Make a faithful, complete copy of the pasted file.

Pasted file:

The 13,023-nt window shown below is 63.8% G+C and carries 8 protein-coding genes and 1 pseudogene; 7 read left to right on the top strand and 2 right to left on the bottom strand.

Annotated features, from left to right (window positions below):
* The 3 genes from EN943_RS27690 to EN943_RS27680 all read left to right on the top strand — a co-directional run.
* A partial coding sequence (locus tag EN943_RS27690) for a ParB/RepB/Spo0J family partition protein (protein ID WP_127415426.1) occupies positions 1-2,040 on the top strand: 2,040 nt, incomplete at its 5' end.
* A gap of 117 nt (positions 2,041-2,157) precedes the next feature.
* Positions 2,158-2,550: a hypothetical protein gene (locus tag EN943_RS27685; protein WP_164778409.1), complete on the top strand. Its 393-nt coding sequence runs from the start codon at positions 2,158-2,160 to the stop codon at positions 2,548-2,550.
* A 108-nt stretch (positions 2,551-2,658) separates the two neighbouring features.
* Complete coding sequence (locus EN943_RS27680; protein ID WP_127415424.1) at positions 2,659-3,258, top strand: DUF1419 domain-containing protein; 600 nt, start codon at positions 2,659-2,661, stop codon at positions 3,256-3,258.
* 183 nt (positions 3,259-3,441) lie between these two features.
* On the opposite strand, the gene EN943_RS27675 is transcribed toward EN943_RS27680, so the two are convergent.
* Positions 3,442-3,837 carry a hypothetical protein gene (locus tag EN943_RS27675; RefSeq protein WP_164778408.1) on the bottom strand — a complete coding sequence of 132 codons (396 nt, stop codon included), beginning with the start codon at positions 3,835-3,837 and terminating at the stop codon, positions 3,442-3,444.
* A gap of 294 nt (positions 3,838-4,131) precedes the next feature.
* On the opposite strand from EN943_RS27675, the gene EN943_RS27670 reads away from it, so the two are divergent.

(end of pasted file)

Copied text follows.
The 13,023-nt window shown below is 63.8% G+C and carries 8 protein-coding genes and 1 pseudogene; 7 read left to right on the top strand and 2 right to left on the bottom strand.

Annotated features, from left to right (window positions below):
* The 3 genes from EN943_RS27690 to EN943_RS27680 all read left to right on the top strand — a co-directional run.
* A partial coding sequence (locus tag EN943_RS27690) for a ParB/RepB/Spo0J family partition protein (protein ID WP_127415426.1) occupies positions 1-2,040 on the top strand: 2,040 nt, incomplete at its 5' end.
* A gap of 117 nt (positions 2,041-2,157) precedes the next feature.
* Positions 2,158-2,550: a hypothetical protein gene (locus tag EN943_RS27685; protein WP_164778409.1), complete on the top strand. Its 393-nt coding sequence runs from the start codon at positions 2,158-2,160 to the stop codon at positions 2,548-2,550.
* A 108-nt stretch (positions 2,551-2,658) separates the two neighbouring features.
* Complete coding sequence (locus EN943_RS27680; protein ID WP_127415424.1) at positions 2,659-3,258, top strand: DUF1419 domain-containing protein; 600 nt, start codon at positions 2,659-2,661, stop codon at positions 3,256-3,258.
* 183 nt (positions 3,259-3,441) lie between these two features.
* On the opposite strand, the gene EN943_RS27675 is transcribed toward EN943_RS27680, so the two are convergent.
* Positions 3,442-3,837 carry a hypothetical protein gene (locus tag EN943_RS27675; RefSeq protein WP_164778408.1) on the bottom strand — a complete coding sequence of 132 codons (396 nt, stop codon included), beginning with the start codon at positions 3,835-3,837 and terminating at the stop codon, positions 3,442-3,444.
* A gap of 294 nt (positions 3,838-4,131) precedes the next feature.
* On the opposite strand from EN943_RS27675, the gene EN943_RS27670 reads away from it, so the two are divergent.